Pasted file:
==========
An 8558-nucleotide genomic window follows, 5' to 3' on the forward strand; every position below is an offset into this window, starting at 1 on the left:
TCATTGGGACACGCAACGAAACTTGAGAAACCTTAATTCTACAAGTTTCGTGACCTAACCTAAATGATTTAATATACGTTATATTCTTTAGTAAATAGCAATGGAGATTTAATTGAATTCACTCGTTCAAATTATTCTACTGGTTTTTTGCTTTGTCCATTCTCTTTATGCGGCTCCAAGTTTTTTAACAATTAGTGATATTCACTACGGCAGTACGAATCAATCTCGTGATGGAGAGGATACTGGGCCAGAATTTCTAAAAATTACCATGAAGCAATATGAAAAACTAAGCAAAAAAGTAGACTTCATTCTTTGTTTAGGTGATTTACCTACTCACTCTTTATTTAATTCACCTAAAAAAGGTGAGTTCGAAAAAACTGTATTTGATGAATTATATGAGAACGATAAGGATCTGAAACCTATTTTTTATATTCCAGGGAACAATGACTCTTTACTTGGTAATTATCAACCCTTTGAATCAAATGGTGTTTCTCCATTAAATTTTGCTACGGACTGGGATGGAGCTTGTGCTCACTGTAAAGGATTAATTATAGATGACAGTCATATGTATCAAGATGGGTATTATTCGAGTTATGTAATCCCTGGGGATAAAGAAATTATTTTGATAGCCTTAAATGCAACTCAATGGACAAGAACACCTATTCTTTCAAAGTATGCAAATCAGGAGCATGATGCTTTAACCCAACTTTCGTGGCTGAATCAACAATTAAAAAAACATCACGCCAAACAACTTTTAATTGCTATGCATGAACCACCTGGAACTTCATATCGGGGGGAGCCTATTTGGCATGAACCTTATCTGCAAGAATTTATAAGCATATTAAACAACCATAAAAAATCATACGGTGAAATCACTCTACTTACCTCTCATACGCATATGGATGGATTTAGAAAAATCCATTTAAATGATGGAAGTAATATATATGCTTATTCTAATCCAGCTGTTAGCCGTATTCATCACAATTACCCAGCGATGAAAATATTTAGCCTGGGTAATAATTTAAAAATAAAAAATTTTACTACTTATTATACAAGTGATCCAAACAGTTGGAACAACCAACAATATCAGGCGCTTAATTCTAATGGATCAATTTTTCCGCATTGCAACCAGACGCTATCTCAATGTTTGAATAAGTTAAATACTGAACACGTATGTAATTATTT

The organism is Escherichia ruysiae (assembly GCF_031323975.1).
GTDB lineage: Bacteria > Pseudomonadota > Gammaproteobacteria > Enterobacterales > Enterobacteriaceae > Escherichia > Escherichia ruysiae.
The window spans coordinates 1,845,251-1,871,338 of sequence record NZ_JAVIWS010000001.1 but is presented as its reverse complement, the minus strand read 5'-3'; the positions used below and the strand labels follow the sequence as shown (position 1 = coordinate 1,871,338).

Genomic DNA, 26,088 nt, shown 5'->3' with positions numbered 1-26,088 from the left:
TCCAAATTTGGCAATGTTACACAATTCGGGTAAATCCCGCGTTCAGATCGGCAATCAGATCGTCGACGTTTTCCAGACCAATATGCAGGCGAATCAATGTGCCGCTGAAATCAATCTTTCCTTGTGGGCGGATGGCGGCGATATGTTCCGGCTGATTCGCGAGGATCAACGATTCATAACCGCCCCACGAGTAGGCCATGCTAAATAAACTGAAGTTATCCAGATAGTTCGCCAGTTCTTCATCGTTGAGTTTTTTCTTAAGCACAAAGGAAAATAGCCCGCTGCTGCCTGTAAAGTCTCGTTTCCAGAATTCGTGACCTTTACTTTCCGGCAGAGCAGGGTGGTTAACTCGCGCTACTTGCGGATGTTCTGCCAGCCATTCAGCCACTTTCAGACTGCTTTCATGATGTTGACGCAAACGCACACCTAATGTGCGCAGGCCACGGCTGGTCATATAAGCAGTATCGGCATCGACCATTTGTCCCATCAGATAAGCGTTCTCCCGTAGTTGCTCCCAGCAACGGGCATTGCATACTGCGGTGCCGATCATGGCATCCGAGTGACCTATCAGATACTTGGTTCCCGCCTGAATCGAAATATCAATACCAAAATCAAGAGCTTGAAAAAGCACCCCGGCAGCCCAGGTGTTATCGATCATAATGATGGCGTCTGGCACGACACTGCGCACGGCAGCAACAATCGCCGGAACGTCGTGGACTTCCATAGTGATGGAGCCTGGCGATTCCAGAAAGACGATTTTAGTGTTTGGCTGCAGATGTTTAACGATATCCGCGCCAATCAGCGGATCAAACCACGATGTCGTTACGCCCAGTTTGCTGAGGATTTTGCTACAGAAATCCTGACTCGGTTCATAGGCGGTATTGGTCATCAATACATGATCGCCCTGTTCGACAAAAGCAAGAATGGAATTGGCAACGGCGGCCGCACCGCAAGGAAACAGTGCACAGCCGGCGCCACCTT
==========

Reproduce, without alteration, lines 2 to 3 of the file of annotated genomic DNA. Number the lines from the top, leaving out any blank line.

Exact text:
TCATTGGGACACGCAACGAAACTTGAGAAACCTTAATTCTACAAGTTTCGTGACCTAACCTAAATGATTTAATATACGTTATATTCTTTAGTAAATAGCAATGGAGATTTAATTGAATTCACTCGTTCAAATTATTCTACTGGTTTTTTGCTTTGTCCATTCTCTTTATGCGGCTCCAAGTTTTTTAACAATTAGTGATATTCACTACGGCAGTACGAATCAATCTCGTGATGGAGAGGATACTGGGCCAGAATTTCTAAAAATTACCATGAAGCAATATGAAAAACTAAGCAAAAAAGTAGACTTCATTCTTTGTTTAGGTGATTTACCTACTCACTCTTTATTTAATTCACCTAAAAAAGGTGAGTTCGAAAAAACTGTATTTGATGAATTATATGAGAACGATAAGGATCTGAAACCTATTTTTTATATTCCAGGGAACAATGACTCTTTACTTGGTAATTATCAACCCTTTGAATCAAATGGTGTTTCTCCATTAAATTTTGCTACGGACTGGGATGGAGCTTGTGCTCACTGTAAAGGATTAATTATAGATGACAGTCATATGTATCAAGATGGGTATTATTCGAGTTATGTAATCCCTGGGGATAAAGAAATTATTTTGATAGCCTTAAATGCAACTCAATGGACAAGAACACCTATTCTTTCAAAGTATGCAAATCAGGAGCATGATGCTTTAACCCAACTTTCGTGGCTGAATCAACAATTAAAAAAACATCACGCCAAACAACTTTTAATTGCTATGCATGAACCACCTGGAACTTCATATCGGGGGGAGCCTATTTGGCATGAACCTTATCTGCAAGAATTTATAAGCATATTAAACAACCATAAAAAATCATACGGTGAAATCACTCTACTTACCTCTCATACGCATATGGATGGATTTAGAAAAATCCATTTAAATGATGGAAGTAATATATATGCTTATTCTAATCCAGCTGTTAGCCGTATTCATCACAATTACCCAGCGATGAAAATATTTAGCCTGGGTAATAATTTAAAAATAAAAAATTTTACTACTTATTATACAAGTGATCCAAACAGTTGGAACAACCAACAATATCAGGCGCTTAATTCTAATGGATCAATTTTTCCGCATTGCAACCAGACGCTATCTCAATGTTTGAATAAGTTAAATACTGAACACGTATGTAATTATTT

The organism is Escherichia ruysiae (assembly GCF_031323975.1).